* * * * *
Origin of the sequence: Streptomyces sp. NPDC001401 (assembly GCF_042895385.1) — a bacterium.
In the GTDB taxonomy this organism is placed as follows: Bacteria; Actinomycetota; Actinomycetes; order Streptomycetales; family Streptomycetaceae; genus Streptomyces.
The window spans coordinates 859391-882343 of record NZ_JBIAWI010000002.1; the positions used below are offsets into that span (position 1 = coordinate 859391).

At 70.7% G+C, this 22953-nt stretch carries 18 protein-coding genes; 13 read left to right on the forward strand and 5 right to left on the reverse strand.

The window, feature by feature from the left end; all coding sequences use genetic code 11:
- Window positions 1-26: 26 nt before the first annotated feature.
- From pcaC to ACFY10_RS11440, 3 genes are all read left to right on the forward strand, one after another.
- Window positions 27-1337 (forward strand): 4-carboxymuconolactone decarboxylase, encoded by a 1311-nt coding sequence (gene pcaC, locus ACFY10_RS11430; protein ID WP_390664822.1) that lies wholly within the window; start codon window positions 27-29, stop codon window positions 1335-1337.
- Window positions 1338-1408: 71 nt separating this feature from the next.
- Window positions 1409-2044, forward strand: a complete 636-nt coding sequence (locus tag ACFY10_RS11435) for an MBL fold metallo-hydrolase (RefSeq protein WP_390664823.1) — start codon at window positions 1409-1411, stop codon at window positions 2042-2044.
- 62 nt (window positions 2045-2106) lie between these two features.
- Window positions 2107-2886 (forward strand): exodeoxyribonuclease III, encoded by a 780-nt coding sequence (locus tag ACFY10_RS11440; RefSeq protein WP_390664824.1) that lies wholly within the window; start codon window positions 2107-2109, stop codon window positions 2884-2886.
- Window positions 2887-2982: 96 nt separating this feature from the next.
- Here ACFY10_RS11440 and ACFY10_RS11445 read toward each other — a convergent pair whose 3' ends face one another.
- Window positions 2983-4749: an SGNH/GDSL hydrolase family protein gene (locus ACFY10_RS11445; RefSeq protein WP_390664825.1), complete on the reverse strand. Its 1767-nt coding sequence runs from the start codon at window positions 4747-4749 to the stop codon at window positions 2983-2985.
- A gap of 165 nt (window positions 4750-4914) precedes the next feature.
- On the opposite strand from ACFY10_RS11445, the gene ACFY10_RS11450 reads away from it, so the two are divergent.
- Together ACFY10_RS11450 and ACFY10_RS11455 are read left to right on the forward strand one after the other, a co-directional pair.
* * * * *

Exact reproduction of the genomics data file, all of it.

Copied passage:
Origin of the sequence: Streptomyces sp. NPDC001401 (assembly GCF_042895385.1) — a bacterium.
In the GTDB taxonomy this organism is placed as follows: Bacteria; Actinomycetota; Actinomycetes; order Streptomycetales; family Streptomycetaceae; genus Streptomyces.
The window spans coordinates 859391-882343 of record NZ_JBIAWI010000002.1; the positions used below are offsets into that span (position 1 = coordinate 859391).

At 70.7% G+C, this 22953-nt stretch carries 18 protein-coding genes; 13 read left to right on the forward strand and 5 right to left on the reverse strand.

The window, feature by feature from the left end; all coding sequences use genetic code 11:
- Window positions 1-26: 26 nt before the first annotated feature.
- From pcaC to ACFY10_RS11440, 3 genes are all read left to right on the forward strand, one after another.
- Window positions 27-1337 (forward strand): 4-carboxymuconolactone decarboxylase, encoded by a 1311-nt coding sequence (gene pcaC, locus ACFY10_RS11430; protein ID WP_390664822.1) that lies wholly within the window; start codon window positions 27-29, stop codon window positions 1335-1337.
- Window positions 1338-1408: 71 nt separating this feature from the next.
- Window positions 1409-2044, forward strand: a complete 636-nt coding sequence (locus tag ACFY10_RS11435) for an MBL fold metallo-hydrolase (RefSeq protein WP_390664823.1) — start codon at window positions 1409-1411, stop codon at window positions 2042-2044.
- 62 nt (window positions 2045-2106) lie between these two features.
- Window positions 2107-2886 (forward strand): exodeoxyribonuclease III, encoded by a 780-nt coding sequence (locus tag ACFY10_RS11440; RefSeq protein WP_390664824.1) that lies wholly within the window; start codon window positions 2107-2109, stop codon window positions 2884-2886.
- Window positions 2887-2982: 96 nt separating this feature from the next.
- Here ACFY10_RS11440 and ACFY10_RS11445 read toward each other — a convergent pair whose 3' ends face one another.
- Window positions 2983-4749: an SGNH/GDSL hydrolase family protein gene (locus ACFY10_RS11445; RefSeq protein WP_390664825.1), complete on the reverse strand. Its 1767-nt coding sequence runs from the start codon at window positions 4747-4749 to the stop codon at window positions 2983-2985.
- A gap of 165 nt (window positions 4750-4914) precedes the next feature.
- On the opposite strand from ACFY10_RS11445, the gene ACFY10_RS11450 reads away from it, so the two are divergent.
- Together ACFY10_RS11450 and ACFY10_RS11455 are read left to right on the forward strand one after the other, a co-directional pair.